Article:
This alliance was to also play an important role in the last phase of Manchu power in China when it appeared as though the spirit of Qasar, the skillful warrior, had reincarnated in one of his descendants Sengge Rinchen for one last blaze of the Mongol military fire even as the Manchus were facing some of their most trying challenges. His story relates to the a curious Chinese civil war, which took place in 1850-1860s, whose geopolitical significance is often lost. Hong Xiuquan a failed Han Chinese civil service aspirant heard the sermons of the American protestant preacher Edwin Stevens and studied his pamphlets on Christianity. Inspired by these and the frustrations of his repeated academic failures he started imagining himself as the Chinese brother of Jesus Christ. Further, inspired in his visions by the teachings of another American Southern Baptist missionary he worked to create his own version of the Christian bible – the Taiping bible. Imbibing various Abrahamistic traits he founded his own iconoclastic cult that started destroying images of the bauddha-s and cīna deities. Notably, his flavor of Chinese Abrahamism had the same traits of iconoclasm, communism, sexual equality and utopianism, which independently arose in other secularized Abrahamistic movements within the Christian world itself (This illustrates that Abrahamism has a powerful potential to channelize such delusions. It is also notable how Hong’s fervor later inspired the Han nationalist Sun Yat-sen ). By 1851 CE Hong had organized a large army, which now seeking to establish the utopian “Heavenly Kingdom” initiated a civil war against the Ching dynasty. Hong’s forces killed the Manchu commander sent against the them and he established himself with Nanjing as his capital. Before its end the Taiping civil war had left 30 million dead or more – a true outbreak of an Abrahamistic disease.

Even as Hong’s story was playing out Sengge Rinchen was born 26th in line from Qasar in the early 1800s. He and his father had returned to the old Mongol herding lifestyle but he was noticed by Ching officials for his extraordinary athletic skills. Given the relationship of his family to the Ching emperors he was invited to the court and and educated there. Soon he rose to the rank of Grand Minister of the Ching and member of the inner circle of the emperor. In 1853 as Taiping war was raging as Grand Minister Consultant he was asked to organize the defense of the capital. He smashed Hong’s army in a great encounter in 1855 and captured two key generals of the “heavenly kingdom of the brother of Jesus Christ”. With that he completely neutralized their threat to the capital. He then advanced against another anti-Ching rebel group, the Nian, which inspired by the White Lotus movement; in 1856 he completely wiped out their infantry. Seeing the English threat to the Ching he began fortify several positions with as good artillery as the Ching could mobilize. In June 1859 the combined British and French amphibious force launched a major attack on the port of Tianjin. Sengge led his Mongol forces personally to a brilliant win against the invaders. However, 1860 to avenge their defeat the Europeans returned with a much larger force stiffened by Sikh levies from India, a large body of Chinese who had shifted allegiance to them against the Ching, disparagingly called the “coolies”, and a powerful heavy artillery reinforcement. The Mongols fought them with great valor but the heavy guns proved too much for them and they were vanquished. This was perhaps that landmark moment in history where the long military tradition started by the steppe Indo-Iranians and passed to the Mongols, Turks and Jurchen had finally been completely eclipsed by the changing technology. However, in course of the negotiations that followed Sengge captured the European emissaries and had them killed as they were taken to Beijing. In retaliation the European forces advanced against Beijing and sacked it burning down the famous Yuanming gardens of the Manchu royalty and destroyed their prized new-style buildings. The emperor was displeased by Sengge’s inability to stop this and demoted him to a lower minister rank.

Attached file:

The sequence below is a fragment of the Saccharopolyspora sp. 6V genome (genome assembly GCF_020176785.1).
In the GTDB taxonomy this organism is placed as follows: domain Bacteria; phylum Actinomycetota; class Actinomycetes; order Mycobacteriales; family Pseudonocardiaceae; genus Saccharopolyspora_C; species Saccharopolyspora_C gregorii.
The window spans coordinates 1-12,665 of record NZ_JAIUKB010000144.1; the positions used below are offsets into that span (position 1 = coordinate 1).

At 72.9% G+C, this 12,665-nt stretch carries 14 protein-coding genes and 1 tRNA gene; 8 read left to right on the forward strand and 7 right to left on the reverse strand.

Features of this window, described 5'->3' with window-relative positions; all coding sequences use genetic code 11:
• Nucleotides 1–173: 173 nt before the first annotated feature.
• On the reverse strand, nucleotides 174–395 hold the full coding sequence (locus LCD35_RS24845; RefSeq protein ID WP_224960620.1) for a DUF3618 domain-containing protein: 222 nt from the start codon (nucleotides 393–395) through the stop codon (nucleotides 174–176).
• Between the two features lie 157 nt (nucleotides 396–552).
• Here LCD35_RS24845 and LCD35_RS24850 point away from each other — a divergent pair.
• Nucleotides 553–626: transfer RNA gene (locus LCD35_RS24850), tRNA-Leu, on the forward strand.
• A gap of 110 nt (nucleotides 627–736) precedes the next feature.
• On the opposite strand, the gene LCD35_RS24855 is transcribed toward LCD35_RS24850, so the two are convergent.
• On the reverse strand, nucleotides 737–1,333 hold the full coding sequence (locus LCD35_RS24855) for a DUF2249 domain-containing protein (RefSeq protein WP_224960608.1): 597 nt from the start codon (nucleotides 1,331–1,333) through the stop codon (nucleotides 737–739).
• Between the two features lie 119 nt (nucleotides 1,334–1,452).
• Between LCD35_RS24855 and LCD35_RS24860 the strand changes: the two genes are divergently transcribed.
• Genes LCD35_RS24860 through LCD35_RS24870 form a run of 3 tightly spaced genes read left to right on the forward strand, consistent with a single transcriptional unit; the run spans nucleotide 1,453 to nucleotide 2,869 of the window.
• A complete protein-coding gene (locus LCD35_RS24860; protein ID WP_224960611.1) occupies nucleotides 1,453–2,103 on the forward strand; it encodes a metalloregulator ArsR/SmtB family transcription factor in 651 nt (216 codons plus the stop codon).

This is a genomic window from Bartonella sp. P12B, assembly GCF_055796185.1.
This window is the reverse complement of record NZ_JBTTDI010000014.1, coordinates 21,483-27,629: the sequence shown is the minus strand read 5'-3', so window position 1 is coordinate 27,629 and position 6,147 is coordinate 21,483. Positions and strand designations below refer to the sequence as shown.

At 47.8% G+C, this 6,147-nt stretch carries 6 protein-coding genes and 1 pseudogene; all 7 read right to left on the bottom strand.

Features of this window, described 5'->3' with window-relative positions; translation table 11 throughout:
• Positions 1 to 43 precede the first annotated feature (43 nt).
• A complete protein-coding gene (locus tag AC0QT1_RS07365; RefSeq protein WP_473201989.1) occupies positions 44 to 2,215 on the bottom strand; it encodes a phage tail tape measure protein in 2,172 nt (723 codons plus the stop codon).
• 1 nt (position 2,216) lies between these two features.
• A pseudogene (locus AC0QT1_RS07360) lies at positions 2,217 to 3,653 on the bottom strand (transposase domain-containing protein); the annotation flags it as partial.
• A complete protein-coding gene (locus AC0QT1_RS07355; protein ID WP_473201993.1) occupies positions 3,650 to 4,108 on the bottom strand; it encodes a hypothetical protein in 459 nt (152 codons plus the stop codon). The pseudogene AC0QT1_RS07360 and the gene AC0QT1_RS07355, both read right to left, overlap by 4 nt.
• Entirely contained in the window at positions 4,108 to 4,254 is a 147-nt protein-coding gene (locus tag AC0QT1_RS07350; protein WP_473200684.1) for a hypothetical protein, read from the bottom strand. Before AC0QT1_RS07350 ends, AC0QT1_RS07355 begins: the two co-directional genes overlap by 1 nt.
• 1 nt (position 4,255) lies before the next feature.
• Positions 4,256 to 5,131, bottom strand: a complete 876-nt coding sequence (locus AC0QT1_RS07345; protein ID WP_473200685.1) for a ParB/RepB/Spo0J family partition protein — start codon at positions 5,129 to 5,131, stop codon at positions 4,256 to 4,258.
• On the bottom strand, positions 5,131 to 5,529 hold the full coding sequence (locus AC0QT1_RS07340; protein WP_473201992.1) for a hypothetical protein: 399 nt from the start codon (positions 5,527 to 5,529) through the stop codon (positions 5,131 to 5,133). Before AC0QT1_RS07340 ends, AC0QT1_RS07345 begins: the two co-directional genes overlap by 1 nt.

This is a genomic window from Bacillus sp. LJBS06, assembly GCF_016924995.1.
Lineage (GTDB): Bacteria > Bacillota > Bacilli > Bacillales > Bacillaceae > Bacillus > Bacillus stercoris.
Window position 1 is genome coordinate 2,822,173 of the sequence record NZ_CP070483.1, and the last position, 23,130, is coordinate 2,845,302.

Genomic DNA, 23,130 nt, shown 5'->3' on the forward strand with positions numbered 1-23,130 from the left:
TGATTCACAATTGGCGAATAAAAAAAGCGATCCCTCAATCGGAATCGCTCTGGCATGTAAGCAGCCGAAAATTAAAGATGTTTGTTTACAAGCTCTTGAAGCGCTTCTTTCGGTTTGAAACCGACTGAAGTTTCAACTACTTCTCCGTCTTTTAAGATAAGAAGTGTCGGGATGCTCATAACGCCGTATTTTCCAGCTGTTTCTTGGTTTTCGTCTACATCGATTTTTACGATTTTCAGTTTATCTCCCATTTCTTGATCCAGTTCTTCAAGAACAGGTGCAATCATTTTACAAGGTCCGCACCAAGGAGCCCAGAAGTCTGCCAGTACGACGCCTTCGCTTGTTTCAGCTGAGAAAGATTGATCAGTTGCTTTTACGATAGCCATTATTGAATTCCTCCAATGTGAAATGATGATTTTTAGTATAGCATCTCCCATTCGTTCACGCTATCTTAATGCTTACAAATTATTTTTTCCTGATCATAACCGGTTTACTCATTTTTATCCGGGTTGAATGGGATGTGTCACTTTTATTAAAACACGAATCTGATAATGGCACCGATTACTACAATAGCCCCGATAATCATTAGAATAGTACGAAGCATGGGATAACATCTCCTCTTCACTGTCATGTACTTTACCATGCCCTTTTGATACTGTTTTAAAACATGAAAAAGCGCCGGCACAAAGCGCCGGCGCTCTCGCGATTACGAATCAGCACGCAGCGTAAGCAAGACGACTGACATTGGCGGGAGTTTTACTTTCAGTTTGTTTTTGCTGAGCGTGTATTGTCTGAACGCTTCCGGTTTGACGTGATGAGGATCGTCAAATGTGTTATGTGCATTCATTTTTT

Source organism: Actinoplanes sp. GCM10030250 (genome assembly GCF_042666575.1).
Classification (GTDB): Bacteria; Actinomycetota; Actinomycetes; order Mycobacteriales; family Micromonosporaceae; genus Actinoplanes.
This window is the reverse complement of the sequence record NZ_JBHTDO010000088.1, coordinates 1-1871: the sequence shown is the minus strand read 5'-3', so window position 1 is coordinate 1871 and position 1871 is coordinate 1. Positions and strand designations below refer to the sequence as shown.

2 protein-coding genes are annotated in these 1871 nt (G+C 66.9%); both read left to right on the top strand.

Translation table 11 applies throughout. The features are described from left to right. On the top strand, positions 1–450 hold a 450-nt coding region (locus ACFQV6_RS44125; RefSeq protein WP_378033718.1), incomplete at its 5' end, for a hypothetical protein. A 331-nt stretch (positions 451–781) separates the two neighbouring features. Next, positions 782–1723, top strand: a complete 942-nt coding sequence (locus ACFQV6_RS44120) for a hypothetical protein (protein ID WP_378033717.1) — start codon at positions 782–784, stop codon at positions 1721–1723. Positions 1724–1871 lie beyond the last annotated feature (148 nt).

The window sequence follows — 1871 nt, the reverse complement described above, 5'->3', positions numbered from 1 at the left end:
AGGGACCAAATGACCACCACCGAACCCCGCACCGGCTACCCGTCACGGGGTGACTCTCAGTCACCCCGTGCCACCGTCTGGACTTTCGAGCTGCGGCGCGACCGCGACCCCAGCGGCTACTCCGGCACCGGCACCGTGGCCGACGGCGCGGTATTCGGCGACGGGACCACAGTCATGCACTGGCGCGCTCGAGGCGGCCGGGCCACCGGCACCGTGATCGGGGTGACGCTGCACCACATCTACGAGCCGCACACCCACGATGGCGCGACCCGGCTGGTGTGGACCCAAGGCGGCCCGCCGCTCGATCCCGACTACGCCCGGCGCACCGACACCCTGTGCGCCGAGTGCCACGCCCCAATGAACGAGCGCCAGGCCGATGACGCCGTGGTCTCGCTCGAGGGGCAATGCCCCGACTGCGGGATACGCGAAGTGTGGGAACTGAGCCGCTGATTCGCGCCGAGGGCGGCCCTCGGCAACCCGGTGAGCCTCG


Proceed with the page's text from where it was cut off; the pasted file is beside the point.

Despite, having lost their infantry the Nian  taking advantage of the European-inflicted defeats on the Ching started making major gains with their quick-moving cavalry now backed by some of the best commanders sent by the Chinese brother of Jesus Christ to stiffen them. Knowing Sengge’s capability the Manchu reinstated him to his old rank and asked him to tackle the new threat. The British, Americans and French realized that if the Chinese Abrahamism triumphed over the Ching then the center of gravity of Abrahamism might shift from their world to Asia. They perceived this as a disaster as it would gnaw into the very scaffold of their identity and sense of self-worth, namely Abrahamism; hence, they decided to tacitly back the Ching government rather than the rebels. Sengge now not having the deal with the Europeans launched a major operation of the Nian and reduced them in several encounters. However, as his Mongol cavalry was seriously diminished by the defeat against the Anglo-French army, his mobility was seriously hampered. Thus, in 1865 CE he died fighting the Nian. The Manchu empress attended his funeral and erected a great monument for him. I am told by my cīna interlocutors that this monument was destroyed by the Maoists. However, apparently the cīna government is now appropriating Sengge’s legacy as part of an attempt to gain support of the Inner Mongolians. Accordingly they have rebuilt a monument for him. The last phase of Qasar’s descendants was seen in their attempt to modernize the Mongols with help from the Japanese during their ascendancy on the mainland. However, all this ended with the Japanese defeat in WWII.